• Then, Google will send you a postcard in the mail to the address you confirm on the listing and prompt you to verify this listing by going to and entering the pin number on the postcard.
    • Once you have merged your pages, you will be prompted to set up your page, add new content, and share your page with people in your circles. 
    • By merging your Google+ Local listing with your Google+ Business account, you can build a more dynamic Web presence for your local business, connect with customers and consumers, and build your reputation online through reviews.

    Have you merged your Google+ Local page with a Google+ Business page yet? What do you think about the new pages? Share your thoughts in a comment!

    About the Author
    Tiffany Monhollon shares practical tips and insights about reaching consumers across the web as a blogger for ReachLocal. Follow her on Twitter and Google+.

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    Study: Customer Reviews Build Trust with Consumers

    Last updated 1 year ago

    For local businesses and big brands alike, building trust with potential customers is an important part of  getting their business. But with so many businesses often vying for the same customers, having a positive online reputation and earning consumers’ trust can be the key to standing out over a competitor.

    According to a new study reported by eMarketer, 84% of survey respondents said brands needed to prove they were trustworthy before they would interact with the brand online, with customer reviews on social networks being the top factor in building trust. 

    The study also demonstrated that mobile content and videos are important factors in building trust with online consumers. In fact, 54% of respondents said mobile content helps a brand build trust when that content provides useful and applicable information rather than showcasing products or promotions, and 52% found mobile content useful in building trust when it showed “real-world” solutions close to their current geographic locations.

    As online marketing continues to grow, it’s important for businesses to provide authentic and useful information to potential customers across a variety of platforms. Providing reviews and recommendations on social media sites as well as offering helpful, localized content can help your business build trust with consumers and help drive prospects closer to a sale.

    In what ways are you building trust with consumers? Have you used social networks, mobile marketing, or videos to deliver helpful information to your customers and prospects? Let us know in a comment!

    Tamara Weintraub helps equip small business owners with information about local online advertising, social media, and content marketing as a writer for the ReachLocal blog.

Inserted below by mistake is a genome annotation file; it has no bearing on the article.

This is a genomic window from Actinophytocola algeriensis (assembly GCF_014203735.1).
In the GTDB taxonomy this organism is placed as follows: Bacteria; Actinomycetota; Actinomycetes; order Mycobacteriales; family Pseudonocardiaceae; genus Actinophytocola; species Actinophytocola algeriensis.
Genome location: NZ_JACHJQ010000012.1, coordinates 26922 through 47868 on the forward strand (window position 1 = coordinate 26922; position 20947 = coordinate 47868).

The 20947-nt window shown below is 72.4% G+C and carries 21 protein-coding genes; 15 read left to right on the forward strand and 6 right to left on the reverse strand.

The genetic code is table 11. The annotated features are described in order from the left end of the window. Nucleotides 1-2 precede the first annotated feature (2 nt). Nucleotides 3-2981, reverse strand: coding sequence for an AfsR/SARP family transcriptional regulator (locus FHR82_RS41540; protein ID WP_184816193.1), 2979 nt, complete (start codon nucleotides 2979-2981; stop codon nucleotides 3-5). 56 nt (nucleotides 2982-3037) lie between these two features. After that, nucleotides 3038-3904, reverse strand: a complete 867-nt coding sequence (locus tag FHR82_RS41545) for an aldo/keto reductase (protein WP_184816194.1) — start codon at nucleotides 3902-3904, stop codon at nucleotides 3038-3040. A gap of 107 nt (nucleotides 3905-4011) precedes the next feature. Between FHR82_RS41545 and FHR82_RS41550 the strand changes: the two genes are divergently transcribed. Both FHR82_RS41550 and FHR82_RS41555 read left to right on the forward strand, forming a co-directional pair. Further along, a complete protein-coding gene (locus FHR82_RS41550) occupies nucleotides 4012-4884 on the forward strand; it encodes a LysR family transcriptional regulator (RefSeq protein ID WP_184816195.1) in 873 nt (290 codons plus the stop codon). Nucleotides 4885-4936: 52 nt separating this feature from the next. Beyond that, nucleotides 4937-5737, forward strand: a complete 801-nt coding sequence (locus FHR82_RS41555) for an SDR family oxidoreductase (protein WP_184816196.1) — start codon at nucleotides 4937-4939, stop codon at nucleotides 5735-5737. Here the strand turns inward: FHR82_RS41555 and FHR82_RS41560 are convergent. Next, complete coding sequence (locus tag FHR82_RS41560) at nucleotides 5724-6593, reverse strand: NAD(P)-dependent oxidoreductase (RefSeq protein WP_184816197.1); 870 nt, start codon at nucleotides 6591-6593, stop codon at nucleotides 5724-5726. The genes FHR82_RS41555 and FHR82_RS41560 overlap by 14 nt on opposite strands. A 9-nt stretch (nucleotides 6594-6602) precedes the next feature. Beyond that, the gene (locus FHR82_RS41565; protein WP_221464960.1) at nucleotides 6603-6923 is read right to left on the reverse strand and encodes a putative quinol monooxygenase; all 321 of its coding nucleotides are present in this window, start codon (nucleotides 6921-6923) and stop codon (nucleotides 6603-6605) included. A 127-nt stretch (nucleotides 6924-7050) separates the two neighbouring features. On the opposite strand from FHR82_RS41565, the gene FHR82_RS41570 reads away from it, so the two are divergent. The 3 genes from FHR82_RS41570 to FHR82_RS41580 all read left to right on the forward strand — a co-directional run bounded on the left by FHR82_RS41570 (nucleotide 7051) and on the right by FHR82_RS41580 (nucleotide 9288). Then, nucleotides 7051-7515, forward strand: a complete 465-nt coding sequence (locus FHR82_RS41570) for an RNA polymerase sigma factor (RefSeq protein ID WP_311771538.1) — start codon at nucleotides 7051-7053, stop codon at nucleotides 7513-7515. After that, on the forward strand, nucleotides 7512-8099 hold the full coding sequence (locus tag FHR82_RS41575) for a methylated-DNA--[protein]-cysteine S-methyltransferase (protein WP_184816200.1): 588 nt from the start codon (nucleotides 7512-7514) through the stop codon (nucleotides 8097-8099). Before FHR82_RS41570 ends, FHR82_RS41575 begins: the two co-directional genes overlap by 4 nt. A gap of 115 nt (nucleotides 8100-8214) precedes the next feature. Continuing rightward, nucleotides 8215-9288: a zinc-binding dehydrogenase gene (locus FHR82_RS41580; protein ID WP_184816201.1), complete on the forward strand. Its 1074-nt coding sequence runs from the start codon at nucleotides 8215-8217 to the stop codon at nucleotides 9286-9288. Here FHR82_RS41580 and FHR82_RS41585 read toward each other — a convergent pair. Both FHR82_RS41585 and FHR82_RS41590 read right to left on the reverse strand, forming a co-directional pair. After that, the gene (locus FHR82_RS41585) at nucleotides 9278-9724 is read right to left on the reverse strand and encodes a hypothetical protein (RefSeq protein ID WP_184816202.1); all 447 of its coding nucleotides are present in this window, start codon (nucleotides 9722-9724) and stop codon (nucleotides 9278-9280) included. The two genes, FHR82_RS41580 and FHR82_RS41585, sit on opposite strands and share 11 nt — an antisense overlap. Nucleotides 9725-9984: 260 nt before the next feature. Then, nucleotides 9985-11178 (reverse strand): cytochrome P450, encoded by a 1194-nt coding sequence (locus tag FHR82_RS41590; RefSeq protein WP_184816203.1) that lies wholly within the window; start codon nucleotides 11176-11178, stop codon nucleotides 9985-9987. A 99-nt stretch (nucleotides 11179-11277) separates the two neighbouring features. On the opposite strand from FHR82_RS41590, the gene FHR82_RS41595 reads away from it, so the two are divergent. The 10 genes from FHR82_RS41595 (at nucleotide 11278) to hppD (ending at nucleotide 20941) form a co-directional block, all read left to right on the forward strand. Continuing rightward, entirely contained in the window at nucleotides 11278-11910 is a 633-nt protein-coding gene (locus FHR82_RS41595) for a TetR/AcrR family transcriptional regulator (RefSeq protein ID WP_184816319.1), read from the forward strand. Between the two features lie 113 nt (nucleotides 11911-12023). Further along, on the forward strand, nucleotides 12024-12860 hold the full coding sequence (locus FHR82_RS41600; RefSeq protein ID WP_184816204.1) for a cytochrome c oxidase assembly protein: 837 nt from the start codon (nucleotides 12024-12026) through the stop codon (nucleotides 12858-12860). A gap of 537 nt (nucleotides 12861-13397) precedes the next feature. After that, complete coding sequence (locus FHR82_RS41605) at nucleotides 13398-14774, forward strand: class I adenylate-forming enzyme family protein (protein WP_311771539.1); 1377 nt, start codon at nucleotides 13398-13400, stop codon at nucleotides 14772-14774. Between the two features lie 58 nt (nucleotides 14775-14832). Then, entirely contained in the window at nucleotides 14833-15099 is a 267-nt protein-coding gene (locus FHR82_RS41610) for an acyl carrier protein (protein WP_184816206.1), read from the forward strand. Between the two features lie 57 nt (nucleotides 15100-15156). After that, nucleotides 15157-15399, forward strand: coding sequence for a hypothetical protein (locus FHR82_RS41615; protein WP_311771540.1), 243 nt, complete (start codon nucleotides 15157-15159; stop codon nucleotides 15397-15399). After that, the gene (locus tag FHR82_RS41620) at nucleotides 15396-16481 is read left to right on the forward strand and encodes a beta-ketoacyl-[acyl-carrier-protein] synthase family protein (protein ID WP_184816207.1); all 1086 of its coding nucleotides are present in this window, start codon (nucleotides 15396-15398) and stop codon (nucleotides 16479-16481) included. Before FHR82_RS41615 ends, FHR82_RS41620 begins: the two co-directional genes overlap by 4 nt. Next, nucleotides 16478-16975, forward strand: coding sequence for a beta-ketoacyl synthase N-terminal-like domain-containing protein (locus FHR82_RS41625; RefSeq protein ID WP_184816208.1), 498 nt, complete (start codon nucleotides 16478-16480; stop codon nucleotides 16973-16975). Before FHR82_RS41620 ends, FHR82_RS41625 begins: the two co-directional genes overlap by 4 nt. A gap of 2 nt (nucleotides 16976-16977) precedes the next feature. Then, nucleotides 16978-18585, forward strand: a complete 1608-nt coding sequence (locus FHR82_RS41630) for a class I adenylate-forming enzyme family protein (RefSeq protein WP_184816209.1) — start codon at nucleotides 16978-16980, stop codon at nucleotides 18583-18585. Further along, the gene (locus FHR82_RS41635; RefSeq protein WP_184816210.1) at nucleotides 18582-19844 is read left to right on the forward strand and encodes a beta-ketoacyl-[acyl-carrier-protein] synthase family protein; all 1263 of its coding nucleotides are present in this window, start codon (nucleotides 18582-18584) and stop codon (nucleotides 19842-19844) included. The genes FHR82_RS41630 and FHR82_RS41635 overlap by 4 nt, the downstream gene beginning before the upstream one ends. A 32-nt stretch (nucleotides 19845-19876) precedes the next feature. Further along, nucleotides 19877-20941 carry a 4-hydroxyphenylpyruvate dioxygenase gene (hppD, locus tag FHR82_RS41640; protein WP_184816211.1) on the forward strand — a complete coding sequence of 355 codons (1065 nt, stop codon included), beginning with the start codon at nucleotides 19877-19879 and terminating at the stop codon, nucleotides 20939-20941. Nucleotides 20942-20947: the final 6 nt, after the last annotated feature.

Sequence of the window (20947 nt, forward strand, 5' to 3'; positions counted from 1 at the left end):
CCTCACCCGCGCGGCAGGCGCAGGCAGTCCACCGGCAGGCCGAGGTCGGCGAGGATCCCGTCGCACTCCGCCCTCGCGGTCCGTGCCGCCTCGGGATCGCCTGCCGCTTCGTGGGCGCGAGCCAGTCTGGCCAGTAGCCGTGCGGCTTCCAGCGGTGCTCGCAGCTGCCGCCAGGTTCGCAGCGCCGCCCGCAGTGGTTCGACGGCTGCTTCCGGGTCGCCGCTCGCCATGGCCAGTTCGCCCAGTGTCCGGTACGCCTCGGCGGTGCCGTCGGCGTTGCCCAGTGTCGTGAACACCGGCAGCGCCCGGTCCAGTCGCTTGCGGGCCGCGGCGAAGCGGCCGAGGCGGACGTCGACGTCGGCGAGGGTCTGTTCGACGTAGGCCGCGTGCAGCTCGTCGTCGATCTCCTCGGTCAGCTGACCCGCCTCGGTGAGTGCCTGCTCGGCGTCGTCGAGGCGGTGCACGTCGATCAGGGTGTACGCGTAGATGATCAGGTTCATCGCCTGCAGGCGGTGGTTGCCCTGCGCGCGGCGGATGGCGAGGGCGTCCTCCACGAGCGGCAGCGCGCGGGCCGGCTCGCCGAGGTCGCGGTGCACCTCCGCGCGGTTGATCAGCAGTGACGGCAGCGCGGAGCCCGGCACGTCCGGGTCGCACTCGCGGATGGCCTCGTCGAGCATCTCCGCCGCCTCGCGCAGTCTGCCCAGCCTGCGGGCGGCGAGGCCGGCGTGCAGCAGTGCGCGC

2012 Olympics & The Social Media Landscape

    Last updated 1 year ago

    This year, millions of people around the world are watching, reading news, and talking about the Olympics online. For example, major networks are streaming Olympic competitions online, a shift from previous years of television-only viewing. And, top news sources are using social media to share news and updates about the events. 

    With so many more people taking to the Web for Olympic-related information now compared with four years ago, brands reaching out to consumers via social media and other online outlets during this global event are benefiting from this trend. This interactive infographic shows just how much social media has grown in just four short years and the impact social media and the Web are having on top brands during the Olympics. 

    The infographic highlights a few interesting stats about today’s digital landscape:

    • The number of YouTube views per day is now four billion, compared to 133 million per day in 2008.
    • The number of Facebook users has grown from 100 million in 2008 to 900 million in 2012.
    • The top three channels used by Olympic sponsors are: their website, YouTube, and Twitter.
    •  Google search results are highly valuable, with the first three pages of results getting the most views.

    But what do these stats have to do with local businesses? Social media usage has grown immensely – and not just while events like the Olympics are taking place, but all the time. The Olympics are just one example of how this shift in the digital landscape is affecting consumer behavior – and businesses of all sizes need to leverage these online and social channels to connect with their target consumers.

    Are you relying more on digital sources to keep track of trends and events like the Olympics? How has your company’s marketing strategy shifted in the last four years with the growth of online behaviors? Share your thoughts in a comment!